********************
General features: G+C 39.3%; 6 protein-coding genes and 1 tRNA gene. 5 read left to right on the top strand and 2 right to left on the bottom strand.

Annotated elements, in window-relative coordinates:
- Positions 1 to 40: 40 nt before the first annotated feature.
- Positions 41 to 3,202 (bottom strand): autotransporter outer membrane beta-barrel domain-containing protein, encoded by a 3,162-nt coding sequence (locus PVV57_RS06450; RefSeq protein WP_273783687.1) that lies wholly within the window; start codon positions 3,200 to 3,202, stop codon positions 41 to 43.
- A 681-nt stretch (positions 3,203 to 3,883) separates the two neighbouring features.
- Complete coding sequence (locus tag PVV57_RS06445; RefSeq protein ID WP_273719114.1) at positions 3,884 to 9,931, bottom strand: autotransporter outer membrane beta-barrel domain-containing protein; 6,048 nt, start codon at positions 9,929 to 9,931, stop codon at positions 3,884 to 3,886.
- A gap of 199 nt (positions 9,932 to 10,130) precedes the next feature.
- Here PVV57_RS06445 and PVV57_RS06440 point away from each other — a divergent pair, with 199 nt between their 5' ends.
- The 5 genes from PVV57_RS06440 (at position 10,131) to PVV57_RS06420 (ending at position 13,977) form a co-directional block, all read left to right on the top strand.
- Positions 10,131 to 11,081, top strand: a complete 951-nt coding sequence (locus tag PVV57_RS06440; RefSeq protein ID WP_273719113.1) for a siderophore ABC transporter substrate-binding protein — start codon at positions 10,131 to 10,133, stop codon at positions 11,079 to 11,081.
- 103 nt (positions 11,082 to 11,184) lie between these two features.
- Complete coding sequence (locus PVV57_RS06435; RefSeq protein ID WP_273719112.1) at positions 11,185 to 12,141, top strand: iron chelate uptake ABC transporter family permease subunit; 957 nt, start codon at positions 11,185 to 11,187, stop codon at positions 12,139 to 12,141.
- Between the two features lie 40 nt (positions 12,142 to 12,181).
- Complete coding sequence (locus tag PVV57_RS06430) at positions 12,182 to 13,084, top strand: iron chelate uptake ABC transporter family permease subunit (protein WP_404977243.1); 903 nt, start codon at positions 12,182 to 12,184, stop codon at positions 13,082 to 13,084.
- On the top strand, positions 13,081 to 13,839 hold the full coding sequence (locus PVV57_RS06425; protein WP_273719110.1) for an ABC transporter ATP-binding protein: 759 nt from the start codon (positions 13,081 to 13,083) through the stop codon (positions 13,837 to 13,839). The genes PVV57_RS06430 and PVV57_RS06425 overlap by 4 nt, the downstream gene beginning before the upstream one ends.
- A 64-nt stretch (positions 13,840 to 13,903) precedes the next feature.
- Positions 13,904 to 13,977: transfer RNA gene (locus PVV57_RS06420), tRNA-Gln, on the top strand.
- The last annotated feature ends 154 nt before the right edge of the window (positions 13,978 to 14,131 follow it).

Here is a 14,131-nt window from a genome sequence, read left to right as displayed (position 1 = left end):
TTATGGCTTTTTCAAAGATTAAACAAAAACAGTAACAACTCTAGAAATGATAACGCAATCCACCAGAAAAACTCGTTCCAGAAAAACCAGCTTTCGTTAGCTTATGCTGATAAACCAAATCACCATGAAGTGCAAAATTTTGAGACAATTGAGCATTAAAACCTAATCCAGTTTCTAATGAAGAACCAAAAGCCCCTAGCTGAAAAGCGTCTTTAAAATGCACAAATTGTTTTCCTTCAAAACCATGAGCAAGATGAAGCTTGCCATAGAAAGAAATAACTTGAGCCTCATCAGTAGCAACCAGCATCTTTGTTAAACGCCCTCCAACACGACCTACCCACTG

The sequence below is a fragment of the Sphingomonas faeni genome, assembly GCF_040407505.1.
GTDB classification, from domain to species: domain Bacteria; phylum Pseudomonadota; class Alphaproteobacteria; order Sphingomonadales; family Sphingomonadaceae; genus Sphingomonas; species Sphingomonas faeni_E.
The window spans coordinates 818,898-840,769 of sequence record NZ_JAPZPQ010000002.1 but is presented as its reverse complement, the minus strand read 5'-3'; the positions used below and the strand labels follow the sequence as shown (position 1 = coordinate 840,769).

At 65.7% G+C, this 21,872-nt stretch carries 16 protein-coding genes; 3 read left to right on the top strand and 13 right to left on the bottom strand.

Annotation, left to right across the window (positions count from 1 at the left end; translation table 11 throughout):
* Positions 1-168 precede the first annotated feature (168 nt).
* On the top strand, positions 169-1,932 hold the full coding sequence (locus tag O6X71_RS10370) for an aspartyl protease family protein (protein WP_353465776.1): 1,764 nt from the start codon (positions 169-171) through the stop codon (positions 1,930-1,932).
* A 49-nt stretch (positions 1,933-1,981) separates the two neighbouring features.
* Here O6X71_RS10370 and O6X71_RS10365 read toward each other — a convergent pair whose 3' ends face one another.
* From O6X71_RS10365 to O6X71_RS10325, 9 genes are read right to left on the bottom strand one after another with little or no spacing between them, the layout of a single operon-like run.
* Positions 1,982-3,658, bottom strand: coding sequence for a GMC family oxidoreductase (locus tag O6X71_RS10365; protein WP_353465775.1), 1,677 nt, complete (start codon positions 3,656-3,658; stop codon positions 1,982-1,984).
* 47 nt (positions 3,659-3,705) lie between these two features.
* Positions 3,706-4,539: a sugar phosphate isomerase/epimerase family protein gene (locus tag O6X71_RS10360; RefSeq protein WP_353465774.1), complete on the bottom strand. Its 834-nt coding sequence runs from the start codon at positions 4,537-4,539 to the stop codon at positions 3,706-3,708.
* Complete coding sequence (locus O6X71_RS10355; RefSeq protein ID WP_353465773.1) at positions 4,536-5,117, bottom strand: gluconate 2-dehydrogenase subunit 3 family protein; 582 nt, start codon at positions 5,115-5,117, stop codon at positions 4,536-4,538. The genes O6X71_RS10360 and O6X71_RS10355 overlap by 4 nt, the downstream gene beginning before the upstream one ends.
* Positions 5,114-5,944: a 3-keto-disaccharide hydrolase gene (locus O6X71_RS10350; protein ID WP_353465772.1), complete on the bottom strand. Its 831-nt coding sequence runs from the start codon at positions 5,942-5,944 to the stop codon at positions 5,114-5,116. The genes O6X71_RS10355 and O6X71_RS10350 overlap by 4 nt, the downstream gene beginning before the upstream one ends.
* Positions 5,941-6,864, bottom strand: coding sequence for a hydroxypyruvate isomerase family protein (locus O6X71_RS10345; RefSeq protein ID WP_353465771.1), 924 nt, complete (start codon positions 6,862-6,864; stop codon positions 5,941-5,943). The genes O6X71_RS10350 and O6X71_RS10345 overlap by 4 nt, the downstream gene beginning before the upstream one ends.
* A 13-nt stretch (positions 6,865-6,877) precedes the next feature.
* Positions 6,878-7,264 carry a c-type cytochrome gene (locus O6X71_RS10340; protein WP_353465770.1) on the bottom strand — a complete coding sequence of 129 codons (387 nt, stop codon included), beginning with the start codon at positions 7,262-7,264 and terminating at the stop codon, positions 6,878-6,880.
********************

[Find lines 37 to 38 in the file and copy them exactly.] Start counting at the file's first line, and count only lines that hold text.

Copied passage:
* A 13-nt stretch (positions 6,865-6,877) precedes the next feature.
* Positions 6,878-7,264 carry a c-type cytochrome gene (locus O6X71_RS10340; protein WP_353465770.1) on the bottom strand — a complete coding sequence of 129 codons (387 nt, stop codon included), beginning with the start codon at positions 7,262-7,264 and terminating at the stop codon, positions 6,878-6,880.